GitLab conducts an interesting exercise to test its employees’ cybersecurity chops, virtual escape rooms are gaining popularity, and a growing number of adults join the millions of school-age and university students who have been studying at home during lockdown.
Software development tools start-up GitLab recently carried out a targeted phishing campaign against its own remote-working staff to see how they would react. The results, for the most part, reveal the expected: roughly one-fifth of those targeted exposed their corporate login credentials, The firm’s security team said it selected 50 staff at random and sent them a targeted phishing email claiming to be a legitimate laptop upgrade offer from the GitLab IT department. Staff were asked to click on a link to accept the offer and were directed to a web portal to log in. Those who entered their credentials were redirected to an online corporate handbook that explains how to identify a phishing attack. In all, 17 of the targets, or 34 percent, clicked on the link, while ten, or one-fifth, entered their credentials.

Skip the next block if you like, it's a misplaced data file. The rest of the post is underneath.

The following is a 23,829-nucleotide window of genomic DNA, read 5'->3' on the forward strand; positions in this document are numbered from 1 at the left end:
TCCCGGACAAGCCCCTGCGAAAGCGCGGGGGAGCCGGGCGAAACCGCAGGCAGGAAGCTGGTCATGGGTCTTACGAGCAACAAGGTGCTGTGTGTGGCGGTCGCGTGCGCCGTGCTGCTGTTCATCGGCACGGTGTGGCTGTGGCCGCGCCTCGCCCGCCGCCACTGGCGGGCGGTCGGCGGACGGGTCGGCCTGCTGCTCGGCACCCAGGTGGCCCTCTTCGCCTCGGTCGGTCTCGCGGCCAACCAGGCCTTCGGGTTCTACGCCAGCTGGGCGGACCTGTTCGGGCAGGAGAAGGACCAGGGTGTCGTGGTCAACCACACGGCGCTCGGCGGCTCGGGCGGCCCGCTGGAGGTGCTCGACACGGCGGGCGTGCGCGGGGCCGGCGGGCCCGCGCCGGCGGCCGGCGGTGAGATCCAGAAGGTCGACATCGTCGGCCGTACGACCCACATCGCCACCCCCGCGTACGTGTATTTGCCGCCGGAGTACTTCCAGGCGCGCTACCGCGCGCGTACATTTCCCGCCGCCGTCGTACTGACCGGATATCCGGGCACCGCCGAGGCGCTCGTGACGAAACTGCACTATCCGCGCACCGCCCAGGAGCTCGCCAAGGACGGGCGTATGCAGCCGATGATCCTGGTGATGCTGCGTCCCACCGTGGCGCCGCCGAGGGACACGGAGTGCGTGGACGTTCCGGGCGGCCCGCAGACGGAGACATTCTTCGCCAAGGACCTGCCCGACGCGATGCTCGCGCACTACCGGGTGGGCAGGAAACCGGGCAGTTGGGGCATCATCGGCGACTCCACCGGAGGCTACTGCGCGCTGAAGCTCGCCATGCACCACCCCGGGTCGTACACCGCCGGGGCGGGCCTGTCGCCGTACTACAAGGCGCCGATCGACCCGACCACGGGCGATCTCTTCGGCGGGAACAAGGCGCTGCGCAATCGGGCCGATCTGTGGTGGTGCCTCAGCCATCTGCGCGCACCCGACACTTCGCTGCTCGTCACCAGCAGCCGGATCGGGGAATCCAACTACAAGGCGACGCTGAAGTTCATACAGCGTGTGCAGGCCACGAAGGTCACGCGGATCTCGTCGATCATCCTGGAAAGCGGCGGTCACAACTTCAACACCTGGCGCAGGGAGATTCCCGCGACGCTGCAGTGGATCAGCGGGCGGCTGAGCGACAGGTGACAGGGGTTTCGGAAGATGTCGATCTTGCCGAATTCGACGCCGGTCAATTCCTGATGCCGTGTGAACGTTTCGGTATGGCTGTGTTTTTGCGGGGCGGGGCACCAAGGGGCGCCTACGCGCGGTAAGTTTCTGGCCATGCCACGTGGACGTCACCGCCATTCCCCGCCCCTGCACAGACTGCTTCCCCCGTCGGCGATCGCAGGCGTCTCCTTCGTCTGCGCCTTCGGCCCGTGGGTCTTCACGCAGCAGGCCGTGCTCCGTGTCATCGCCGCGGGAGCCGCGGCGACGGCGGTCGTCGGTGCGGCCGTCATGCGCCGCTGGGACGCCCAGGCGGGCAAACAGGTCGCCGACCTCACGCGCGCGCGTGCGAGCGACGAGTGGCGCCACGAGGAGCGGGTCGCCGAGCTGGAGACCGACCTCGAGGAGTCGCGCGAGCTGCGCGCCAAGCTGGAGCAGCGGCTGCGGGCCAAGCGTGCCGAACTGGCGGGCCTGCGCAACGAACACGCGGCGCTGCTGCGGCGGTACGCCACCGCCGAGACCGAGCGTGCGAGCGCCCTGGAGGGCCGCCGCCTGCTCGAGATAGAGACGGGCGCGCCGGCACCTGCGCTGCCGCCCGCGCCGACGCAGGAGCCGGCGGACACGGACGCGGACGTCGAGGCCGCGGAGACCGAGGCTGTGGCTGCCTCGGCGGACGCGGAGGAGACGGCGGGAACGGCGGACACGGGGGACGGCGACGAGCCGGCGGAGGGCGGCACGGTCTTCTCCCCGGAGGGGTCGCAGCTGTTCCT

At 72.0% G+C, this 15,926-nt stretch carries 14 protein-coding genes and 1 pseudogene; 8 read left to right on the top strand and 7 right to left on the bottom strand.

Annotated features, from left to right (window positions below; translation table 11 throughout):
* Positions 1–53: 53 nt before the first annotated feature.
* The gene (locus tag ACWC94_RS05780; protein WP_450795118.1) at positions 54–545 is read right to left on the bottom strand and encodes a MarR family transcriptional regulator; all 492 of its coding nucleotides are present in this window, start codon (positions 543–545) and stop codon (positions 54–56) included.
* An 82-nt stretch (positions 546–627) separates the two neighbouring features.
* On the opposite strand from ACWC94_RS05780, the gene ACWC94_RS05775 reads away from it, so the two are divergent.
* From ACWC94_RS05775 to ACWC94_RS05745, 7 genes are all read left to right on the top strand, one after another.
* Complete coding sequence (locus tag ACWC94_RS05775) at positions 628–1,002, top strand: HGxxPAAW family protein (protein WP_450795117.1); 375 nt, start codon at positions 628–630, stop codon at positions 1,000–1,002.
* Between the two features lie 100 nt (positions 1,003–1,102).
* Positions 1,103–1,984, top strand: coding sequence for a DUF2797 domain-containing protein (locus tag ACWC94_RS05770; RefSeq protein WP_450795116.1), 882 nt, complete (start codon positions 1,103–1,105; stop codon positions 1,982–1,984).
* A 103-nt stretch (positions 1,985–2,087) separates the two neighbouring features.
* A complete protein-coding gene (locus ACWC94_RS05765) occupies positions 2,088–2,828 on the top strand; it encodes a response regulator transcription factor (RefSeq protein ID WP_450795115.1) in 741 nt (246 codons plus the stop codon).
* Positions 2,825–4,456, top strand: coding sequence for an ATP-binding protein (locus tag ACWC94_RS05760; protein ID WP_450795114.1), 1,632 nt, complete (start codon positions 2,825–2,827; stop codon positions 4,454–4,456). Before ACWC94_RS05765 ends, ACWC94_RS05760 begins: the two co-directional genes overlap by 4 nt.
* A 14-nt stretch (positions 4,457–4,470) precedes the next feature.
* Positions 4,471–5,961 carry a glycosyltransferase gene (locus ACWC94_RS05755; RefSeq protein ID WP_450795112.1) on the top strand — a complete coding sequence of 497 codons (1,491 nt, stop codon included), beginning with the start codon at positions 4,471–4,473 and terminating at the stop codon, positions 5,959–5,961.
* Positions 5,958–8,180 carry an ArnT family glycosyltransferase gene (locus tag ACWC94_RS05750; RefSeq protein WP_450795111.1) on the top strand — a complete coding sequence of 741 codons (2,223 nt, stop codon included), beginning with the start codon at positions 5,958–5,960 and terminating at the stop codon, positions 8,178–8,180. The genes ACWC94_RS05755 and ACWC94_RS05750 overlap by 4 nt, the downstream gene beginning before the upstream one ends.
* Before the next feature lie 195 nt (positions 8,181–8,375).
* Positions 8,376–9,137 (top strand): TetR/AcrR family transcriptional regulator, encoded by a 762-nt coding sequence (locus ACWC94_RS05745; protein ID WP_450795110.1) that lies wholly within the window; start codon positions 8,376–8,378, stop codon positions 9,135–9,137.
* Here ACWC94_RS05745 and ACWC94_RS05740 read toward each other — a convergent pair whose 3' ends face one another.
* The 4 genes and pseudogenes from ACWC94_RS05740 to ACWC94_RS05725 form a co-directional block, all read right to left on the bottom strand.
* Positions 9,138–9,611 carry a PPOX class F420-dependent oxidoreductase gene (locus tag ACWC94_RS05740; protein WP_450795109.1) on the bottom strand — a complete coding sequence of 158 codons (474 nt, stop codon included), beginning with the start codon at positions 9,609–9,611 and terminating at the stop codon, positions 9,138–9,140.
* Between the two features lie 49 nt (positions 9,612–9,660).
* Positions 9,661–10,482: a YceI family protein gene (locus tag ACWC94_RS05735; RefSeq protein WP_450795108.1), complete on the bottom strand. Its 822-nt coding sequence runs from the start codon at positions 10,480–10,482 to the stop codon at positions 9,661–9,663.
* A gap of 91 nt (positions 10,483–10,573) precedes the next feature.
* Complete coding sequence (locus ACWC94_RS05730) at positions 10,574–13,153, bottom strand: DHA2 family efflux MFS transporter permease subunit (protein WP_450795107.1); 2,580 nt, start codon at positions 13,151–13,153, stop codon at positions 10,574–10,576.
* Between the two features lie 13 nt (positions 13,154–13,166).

Escape rooms, like everything else, have gone virtual! A story from Bloomberg highlights how escape room owners made the natural transition to virtual events as lockdown efforts were underway months ago. Videoconferences now help guide teams and often act as their eyes, ears and hands as they play. An industry tracking site says there are more than 2,300 escape room locations in the U.S., exploding from just two dozen in 2014.
And lastly, The Wall Street Journal’s story about a growing number of adults joining the millions of university students who have been studying at home during lockdowns is garnering lots of chatter on LinkedIn. Some are using automated lessons to pick up skills, with companies such as Skillshare and Udemy seeing a surge in enrollment, while others are reportedly engaging in more traditional teacher-student lessons over video chat, though teachers note the online format works better for some subjects than others. People are chiming in about their online learning efforts, citing their push to learn programming languages like Python, while others explained how their employers have pushed them to learn new skills with some of the extra time.
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